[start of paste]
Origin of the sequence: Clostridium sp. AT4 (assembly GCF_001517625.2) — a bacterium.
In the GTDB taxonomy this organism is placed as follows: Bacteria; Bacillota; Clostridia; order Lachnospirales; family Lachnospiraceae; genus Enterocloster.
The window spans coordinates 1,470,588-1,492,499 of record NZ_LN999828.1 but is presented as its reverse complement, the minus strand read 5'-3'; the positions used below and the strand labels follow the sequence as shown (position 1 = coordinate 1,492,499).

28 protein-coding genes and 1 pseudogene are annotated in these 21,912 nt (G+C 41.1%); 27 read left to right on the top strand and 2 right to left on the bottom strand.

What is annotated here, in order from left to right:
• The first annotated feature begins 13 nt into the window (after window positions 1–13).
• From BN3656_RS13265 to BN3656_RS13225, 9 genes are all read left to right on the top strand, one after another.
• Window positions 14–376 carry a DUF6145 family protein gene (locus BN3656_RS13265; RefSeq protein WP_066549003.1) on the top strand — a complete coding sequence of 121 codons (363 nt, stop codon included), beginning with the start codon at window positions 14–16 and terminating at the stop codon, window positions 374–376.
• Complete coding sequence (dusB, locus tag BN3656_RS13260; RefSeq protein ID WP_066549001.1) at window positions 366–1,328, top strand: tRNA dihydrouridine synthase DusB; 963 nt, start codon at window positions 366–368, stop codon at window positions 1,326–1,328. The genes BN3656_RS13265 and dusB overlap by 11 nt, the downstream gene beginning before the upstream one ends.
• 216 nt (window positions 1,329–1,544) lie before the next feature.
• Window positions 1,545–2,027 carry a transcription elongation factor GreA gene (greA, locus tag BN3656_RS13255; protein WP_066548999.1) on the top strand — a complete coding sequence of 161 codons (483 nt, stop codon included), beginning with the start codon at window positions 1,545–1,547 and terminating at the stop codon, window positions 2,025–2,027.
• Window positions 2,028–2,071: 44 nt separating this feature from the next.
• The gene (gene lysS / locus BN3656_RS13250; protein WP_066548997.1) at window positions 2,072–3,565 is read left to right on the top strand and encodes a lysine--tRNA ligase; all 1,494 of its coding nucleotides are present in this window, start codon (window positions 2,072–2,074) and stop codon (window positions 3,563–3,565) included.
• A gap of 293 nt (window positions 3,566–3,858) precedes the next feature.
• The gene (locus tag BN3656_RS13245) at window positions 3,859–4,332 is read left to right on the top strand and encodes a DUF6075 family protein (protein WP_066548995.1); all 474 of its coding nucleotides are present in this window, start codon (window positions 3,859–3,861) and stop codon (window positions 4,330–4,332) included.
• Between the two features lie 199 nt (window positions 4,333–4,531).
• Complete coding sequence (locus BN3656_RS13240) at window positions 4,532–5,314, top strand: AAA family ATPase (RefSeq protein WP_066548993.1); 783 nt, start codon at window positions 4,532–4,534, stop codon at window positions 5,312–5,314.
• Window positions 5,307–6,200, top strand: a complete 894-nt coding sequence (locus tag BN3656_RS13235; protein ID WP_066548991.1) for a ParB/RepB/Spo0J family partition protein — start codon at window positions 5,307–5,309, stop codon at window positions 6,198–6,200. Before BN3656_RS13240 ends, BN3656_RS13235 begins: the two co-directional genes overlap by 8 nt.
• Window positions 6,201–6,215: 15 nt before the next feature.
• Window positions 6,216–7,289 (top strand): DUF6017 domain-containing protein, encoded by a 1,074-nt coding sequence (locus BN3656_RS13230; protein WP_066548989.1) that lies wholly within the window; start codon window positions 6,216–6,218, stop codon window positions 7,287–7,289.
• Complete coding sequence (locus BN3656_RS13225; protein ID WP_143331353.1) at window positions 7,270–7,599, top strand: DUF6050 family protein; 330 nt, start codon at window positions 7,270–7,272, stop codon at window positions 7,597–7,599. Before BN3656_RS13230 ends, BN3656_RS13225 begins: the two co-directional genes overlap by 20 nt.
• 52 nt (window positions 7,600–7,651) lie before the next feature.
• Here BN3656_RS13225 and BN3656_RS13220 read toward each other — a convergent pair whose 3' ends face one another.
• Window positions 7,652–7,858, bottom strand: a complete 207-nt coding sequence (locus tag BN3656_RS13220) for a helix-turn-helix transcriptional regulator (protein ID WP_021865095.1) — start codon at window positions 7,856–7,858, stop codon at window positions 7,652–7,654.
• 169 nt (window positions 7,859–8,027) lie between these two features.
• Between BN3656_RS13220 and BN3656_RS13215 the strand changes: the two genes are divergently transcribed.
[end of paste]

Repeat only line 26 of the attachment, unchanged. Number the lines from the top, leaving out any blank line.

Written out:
• Between BN3656_RS13220 and BN3656_RS13215 the strand changes: the two genes are divergently transcribed.